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Front End Performance Techniques

Improve your website's speed and user experience through these front end performance techniques.

Author
Feilin Liangga Putri
6 min read
Mar 26, 2024

Front End Performance Techniques

A good website is not only just about aesthetic user interface, optimizing its front end performance is equally as important, and in certain domains like e-commerce, checkout conversion performance is highly dependent on website performance.

This article presents a collection of underutilized yet effective strategies that you can use to improve your website's speed and user experience. These are useful concepts to know for front end system interviews as well as for your day-to-day work!

List virtualization

List virtualization is an optimization technique where only the currently visible items in a long list or large dataset are rendered. This method dynamically loads and unloads elements based on the scroll position.

Benefits

  • Reduce memory usage
  • Reduce initial load time and subsequent
  • Smoother scrolling and interaction, as the browser is not overloaded

Implementation

  1. Install a virtualization library like react-virtualized.
  2. Wrap list in the virtualization component.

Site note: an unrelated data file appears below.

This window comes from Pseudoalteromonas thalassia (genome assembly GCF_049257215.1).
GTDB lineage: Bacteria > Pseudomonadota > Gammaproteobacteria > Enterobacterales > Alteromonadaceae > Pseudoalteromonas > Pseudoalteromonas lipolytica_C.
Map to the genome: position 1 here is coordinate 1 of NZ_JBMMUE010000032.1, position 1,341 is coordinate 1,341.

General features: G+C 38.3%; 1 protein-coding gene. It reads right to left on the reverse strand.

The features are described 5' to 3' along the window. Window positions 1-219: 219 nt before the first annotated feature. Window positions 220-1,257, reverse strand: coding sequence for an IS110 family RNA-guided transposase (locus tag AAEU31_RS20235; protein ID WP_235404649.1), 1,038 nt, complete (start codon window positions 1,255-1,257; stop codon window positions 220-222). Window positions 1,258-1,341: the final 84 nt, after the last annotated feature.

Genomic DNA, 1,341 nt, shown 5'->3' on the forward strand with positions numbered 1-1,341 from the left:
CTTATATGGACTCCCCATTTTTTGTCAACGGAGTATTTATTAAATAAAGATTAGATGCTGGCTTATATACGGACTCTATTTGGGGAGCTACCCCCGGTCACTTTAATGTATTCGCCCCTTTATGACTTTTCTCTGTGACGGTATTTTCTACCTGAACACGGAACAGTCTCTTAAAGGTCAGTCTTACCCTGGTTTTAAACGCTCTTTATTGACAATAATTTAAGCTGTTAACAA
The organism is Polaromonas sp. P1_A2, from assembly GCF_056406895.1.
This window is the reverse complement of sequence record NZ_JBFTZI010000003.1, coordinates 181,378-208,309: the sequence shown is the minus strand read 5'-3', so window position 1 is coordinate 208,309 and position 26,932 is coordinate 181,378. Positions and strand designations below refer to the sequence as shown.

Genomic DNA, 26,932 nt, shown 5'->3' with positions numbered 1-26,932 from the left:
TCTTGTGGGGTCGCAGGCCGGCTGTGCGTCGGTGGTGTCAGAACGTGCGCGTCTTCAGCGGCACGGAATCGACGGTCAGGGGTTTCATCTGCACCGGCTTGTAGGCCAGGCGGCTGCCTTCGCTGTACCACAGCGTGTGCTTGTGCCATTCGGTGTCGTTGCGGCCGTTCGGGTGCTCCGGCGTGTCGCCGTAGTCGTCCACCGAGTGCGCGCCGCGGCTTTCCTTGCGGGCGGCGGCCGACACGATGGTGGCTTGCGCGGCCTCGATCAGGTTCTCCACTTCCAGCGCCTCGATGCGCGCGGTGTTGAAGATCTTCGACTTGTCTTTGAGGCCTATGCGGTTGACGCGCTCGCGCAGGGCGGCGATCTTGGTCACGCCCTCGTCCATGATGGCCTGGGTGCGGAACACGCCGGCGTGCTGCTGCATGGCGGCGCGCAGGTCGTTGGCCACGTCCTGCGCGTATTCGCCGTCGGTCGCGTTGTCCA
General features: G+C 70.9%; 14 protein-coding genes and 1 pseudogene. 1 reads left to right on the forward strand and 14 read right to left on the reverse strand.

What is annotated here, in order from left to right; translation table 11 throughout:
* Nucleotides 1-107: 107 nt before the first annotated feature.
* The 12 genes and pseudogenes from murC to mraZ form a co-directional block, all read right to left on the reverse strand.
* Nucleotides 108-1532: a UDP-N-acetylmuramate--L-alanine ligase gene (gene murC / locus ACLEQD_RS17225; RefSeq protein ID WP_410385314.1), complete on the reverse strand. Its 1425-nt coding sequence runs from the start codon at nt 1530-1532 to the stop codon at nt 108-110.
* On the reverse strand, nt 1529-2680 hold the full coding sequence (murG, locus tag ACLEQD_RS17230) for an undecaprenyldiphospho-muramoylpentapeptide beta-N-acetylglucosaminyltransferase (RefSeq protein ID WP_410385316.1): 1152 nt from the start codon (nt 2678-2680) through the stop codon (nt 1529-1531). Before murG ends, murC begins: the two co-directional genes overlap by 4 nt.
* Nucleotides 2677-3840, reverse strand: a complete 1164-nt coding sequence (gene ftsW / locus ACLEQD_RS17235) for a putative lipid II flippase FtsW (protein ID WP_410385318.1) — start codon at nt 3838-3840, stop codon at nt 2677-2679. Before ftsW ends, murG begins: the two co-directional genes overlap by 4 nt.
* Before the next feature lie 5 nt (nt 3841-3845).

3. Set the item count and provide a function to render each visible item based on the scroll position.

Resources

Bundle/code splitting

Both bundle and code splitting are optimization techniques in web development that involve dividing a large codebase into smaller chunks, loading only the necessary chunks at any point of time. This can significantly enhance the performance and efficiency of applications, especially those with extensive codebases or complex dependencies.

Benefits

  • Allow browsers to cache parts of the application independently, reducing the need to re-fetch unchanged code
  • Faster load times and smoother and more responsive application

Implementation

  1. Use a bundler like Webpack or Vite.
  2. Identify split points (e.g., routes or features).
  3. Use import() for dynamic imports at these points.

Resources

Dynamic imports / lazy loading